The most common conditions substituted for transsexualism are homosexuality and transvestism. Some transsexuals deny their gender identity conflict by retreating into homosexual relationships. Being gay, with all it's difficulties, is preferable to the transsexual admitting that she may have to go through the grueling process of transition from one gender to the other. Besides, if everyone thinks you're "queer" or a "faggot," why not just prove them right. The transsexual can do drag within the gay community without the stigma found in straight circles. But eventually, the person discovers that the sex she might want with a man is not that of man-to-man, but of man-to-woman. The other lifestyle substituted is transvestism. Here the transsexual tries to tell herself that the only thing she wants to do is crossdress. It's not as if you really want to BE a woman; you just want to express that feminine side of yourself occasionally. This can actually work for many years until the crossdressing isn't enough, and and the transsexual finds that the "feminine side" of herself is more than a dressed up man.

Stage 2: Resistance

Linked to or following denial is an active attempt to resist the change. There are four common ways transsexuals try to resist their gender dysphoria: Will Power, Therapy, Machoism and Marriage. Will Power is one that most transsexuals try at one time or another. It takes many forms. Sometimes people make a concious effort to think in line with their birth gender. They tell themselves over and over, "I really like being male (female). I don't really want to change sex and if I keep thinking manly (womanly) thoughts, I can change myself." Another form of will power is the purge. Most transsexuals at one time or another gather up all of their clothes, makeup, wigs, high heel shoes, etc. and throw them away telling themselves that they can "cure" their transsexualism, if they simply don't have access to the clothes. Then many try a systematic approach to partial resistance (which is really close to acceptance) by limiting transgendered activities to a set period of time. For instance, a married transsexual may negotiate with the spouse to only dress two times a week then promising to reduce that to one time a week then to three times a month, etc. The hope is that strength of will can take care of this problem. It is a devastating discovery for many to find out it can't. This is especially for those raised male. The socialization which says: "Courage and strength of will are all you need to fix any situation" is challenged and failure to meet the challenge is interpreted as personal failure. When I say that therapy is a method of resistance, I don't mean that good gender counseling isn't vital to making an effective transition. I obviously believe that effective gender counseling is vital to the transsexual making an effective transition. That is why I'm writing this handbook. However, many transsexuals go into therapy so that the therapist can "get rid of these feelings." Would to God, there was such a therapy. But whatever school of psychology you study- psychoanalytic, cognitive behavioral, transactional analysis, gestalt, family systems, existential or humanistic- none have been able provide a "cure." The problem is some therapists not understanding or being familiar with the research will try to analyze the client into an appropriate gender role and just exacerbate the problem. If you find such a client in your office, your job will be to help that person reconcile herself to her condition and to work together to discover how best to deal with the fact of her transsexualism. Machoism is another popular way to avoid transsexualism in the MTF. I'm not sure a related version exists in the FTM. But many transsexuals try to avoid admitting their status by becoming overly involved in "manly" activities. They buy pick-up trucks, get jobs in male dominated fields, hunt, fish, engage in rowdy sports activities, join the military, engage in numerous affairs with women. Somehow they believe that by assuming an exaggerated version of the appropriate gender role that they can get rid of the transsexualism. The problem is that gender role and gender identity are different issues. Assuming one does not change the other. Marriage is one of the most troublesome ways people attempt to resolve their gender issues. Many transsexuals mistakenly believe that by getting married they will "get over this thing." I even had one person advise me that what I needed was a woman. The problem was I already had a woman, and she was me. Marriage leads to enormous complications for the transsexual, particularly where children are involved. What happens to a wife when she discovers her husband wants to be a woman? What happens to a heterosexual marriage when the husband discovers his wife wants to be a man? What happens to children when they discover Daddy is going to become Mommie(?)? These are difficult issues to resolve and often result from a marriage of resistance. Dealing with a transsexual couple in therapy is especially challenging. Even if the spouse expresses a compassion and support for the transsexual partner many unresolved issues are stirred up in both parties. We'll discuss this in greater depth in a future chapter.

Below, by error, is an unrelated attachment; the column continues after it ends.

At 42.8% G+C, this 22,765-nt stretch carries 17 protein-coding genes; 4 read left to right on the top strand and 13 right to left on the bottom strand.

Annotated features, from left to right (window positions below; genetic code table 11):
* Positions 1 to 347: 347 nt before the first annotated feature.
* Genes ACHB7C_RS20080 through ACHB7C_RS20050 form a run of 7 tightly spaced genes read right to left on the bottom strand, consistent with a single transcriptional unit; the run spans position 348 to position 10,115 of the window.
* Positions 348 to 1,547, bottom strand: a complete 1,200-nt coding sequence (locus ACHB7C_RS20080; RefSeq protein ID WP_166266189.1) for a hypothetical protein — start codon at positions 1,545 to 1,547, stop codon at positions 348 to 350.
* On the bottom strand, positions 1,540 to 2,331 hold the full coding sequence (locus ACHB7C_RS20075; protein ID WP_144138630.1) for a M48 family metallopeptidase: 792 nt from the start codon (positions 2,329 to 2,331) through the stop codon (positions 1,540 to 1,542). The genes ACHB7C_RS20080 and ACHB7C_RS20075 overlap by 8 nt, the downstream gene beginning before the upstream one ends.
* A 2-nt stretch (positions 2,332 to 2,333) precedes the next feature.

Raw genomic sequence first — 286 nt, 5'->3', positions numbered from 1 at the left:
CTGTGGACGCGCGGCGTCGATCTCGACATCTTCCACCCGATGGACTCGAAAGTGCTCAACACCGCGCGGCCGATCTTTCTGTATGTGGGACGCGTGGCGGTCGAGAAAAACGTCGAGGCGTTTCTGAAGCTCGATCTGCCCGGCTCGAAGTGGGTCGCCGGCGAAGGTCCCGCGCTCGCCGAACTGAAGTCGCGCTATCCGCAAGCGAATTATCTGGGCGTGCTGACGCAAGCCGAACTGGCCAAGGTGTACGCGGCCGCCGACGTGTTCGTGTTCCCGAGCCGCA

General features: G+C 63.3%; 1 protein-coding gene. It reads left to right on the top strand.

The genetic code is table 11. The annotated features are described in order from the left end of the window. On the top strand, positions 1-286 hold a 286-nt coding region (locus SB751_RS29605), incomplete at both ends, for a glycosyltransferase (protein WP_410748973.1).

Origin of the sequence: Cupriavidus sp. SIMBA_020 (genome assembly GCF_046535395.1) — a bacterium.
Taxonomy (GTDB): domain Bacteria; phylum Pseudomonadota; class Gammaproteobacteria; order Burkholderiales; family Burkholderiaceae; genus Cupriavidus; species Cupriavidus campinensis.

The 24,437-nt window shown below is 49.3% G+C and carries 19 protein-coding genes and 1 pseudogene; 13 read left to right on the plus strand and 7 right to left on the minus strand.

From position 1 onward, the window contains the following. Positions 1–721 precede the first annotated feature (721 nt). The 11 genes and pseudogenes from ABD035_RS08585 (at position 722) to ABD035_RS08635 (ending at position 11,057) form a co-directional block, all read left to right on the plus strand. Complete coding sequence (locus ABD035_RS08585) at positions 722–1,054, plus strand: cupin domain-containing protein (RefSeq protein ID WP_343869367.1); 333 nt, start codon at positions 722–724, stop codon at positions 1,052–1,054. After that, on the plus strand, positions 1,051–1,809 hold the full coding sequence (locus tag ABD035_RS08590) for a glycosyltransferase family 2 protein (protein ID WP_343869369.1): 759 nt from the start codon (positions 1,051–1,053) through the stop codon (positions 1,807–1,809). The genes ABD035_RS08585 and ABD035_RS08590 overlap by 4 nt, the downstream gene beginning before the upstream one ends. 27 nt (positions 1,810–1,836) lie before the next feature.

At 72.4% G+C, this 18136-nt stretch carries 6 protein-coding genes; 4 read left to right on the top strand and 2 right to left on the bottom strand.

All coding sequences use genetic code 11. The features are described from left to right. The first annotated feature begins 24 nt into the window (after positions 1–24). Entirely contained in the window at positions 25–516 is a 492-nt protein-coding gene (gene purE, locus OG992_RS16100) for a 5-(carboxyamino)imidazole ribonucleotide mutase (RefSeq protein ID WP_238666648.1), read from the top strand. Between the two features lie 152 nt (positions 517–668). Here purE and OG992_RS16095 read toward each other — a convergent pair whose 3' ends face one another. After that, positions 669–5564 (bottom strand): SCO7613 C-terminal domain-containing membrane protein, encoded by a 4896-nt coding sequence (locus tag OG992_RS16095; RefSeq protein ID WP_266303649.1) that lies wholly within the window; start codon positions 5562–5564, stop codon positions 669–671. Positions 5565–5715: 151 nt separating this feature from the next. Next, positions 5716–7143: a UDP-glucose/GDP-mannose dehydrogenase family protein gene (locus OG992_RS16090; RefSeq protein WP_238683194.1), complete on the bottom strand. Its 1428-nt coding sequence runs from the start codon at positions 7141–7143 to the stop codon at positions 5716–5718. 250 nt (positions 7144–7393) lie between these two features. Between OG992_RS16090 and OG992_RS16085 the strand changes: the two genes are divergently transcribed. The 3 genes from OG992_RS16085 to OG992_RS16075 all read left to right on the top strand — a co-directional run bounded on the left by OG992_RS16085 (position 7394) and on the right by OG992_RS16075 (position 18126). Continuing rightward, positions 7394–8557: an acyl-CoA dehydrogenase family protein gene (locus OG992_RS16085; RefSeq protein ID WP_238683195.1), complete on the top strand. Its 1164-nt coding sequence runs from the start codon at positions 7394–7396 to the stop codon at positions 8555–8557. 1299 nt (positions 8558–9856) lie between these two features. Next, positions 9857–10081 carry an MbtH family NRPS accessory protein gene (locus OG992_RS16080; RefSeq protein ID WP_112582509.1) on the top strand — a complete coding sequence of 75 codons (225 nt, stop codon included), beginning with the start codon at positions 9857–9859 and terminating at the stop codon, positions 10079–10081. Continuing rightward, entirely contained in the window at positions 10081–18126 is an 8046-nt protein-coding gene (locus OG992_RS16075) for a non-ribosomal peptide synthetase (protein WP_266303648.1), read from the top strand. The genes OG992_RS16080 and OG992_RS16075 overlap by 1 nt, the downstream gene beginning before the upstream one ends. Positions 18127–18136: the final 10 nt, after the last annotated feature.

Stage 3: Exploration of Possibilities